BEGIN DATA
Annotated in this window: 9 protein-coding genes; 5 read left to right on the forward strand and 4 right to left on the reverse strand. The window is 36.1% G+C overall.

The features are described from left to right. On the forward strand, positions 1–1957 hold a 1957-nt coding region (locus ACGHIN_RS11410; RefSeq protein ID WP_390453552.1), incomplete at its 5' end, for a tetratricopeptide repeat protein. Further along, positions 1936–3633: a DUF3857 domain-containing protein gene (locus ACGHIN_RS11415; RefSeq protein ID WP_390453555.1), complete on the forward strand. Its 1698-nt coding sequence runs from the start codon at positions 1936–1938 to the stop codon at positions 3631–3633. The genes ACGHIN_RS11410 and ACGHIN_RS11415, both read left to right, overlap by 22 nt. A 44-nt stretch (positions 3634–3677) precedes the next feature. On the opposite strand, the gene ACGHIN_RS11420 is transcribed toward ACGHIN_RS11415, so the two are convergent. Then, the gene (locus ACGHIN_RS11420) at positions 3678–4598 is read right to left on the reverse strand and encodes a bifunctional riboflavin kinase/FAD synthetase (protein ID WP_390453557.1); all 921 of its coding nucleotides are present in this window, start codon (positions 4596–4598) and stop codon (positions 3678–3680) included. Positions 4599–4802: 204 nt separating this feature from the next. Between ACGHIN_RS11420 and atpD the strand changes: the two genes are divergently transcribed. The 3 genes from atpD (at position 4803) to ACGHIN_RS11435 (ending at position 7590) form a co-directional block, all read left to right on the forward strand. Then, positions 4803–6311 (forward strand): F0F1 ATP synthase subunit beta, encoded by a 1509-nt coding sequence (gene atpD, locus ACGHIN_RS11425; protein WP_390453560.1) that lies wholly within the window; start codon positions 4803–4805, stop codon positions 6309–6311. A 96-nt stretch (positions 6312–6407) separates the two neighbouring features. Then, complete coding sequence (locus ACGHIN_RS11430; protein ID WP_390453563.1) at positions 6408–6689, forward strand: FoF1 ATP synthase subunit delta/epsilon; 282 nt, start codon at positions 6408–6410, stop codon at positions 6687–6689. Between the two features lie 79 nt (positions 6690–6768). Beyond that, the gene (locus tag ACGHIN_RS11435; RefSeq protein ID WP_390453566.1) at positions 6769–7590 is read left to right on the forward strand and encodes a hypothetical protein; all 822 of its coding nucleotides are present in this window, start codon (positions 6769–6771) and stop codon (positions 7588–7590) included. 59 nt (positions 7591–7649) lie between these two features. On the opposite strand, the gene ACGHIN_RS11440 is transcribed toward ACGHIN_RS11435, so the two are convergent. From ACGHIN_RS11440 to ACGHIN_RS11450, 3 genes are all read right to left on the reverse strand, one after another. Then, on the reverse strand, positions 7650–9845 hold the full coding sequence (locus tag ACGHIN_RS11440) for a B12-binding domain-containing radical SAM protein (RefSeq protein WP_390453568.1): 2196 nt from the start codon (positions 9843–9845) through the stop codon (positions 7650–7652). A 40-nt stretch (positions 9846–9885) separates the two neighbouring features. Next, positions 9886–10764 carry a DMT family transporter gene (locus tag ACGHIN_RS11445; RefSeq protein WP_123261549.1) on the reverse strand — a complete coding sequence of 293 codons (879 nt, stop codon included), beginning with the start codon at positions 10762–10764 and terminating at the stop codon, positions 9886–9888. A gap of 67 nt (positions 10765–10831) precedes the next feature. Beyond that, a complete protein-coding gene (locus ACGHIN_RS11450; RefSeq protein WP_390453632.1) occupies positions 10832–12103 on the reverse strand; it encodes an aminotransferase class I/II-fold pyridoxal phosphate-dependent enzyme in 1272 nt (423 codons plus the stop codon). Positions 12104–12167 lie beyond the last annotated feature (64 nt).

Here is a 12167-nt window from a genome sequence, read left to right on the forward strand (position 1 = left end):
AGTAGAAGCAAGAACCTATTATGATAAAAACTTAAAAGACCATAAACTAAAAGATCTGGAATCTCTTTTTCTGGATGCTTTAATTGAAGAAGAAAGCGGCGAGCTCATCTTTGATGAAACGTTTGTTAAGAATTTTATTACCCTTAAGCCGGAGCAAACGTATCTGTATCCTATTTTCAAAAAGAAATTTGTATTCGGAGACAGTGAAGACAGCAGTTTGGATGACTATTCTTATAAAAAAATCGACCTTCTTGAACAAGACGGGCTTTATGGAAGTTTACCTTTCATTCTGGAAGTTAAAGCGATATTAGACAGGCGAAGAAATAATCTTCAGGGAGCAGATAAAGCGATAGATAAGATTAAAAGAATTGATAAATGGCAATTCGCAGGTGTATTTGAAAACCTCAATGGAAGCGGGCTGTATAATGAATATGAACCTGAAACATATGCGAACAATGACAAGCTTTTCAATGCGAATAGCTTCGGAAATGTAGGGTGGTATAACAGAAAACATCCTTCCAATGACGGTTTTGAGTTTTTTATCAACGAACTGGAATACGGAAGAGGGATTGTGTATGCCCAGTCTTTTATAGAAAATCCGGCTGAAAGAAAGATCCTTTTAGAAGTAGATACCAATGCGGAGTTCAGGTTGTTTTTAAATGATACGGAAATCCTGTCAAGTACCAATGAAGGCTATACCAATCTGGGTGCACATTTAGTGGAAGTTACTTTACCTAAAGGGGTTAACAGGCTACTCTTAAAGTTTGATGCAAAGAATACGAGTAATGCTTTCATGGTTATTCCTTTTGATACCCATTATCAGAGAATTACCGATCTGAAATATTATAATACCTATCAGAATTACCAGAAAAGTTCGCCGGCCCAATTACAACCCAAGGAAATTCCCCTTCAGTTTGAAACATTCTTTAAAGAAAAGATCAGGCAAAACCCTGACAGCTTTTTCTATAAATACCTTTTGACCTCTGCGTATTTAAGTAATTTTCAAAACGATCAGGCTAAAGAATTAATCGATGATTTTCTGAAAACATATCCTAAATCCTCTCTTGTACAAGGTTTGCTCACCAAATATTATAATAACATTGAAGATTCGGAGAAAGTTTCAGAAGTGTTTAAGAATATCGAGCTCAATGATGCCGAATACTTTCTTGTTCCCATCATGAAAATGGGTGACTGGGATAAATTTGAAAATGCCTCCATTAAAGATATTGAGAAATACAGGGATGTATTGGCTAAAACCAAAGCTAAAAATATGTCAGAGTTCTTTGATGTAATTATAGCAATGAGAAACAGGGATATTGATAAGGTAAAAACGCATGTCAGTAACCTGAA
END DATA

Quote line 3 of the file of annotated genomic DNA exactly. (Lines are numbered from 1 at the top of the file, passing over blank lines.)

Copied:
Here is a 12167-nt window from a genome sequence, read left to right on the forward strand (position 1 = left end):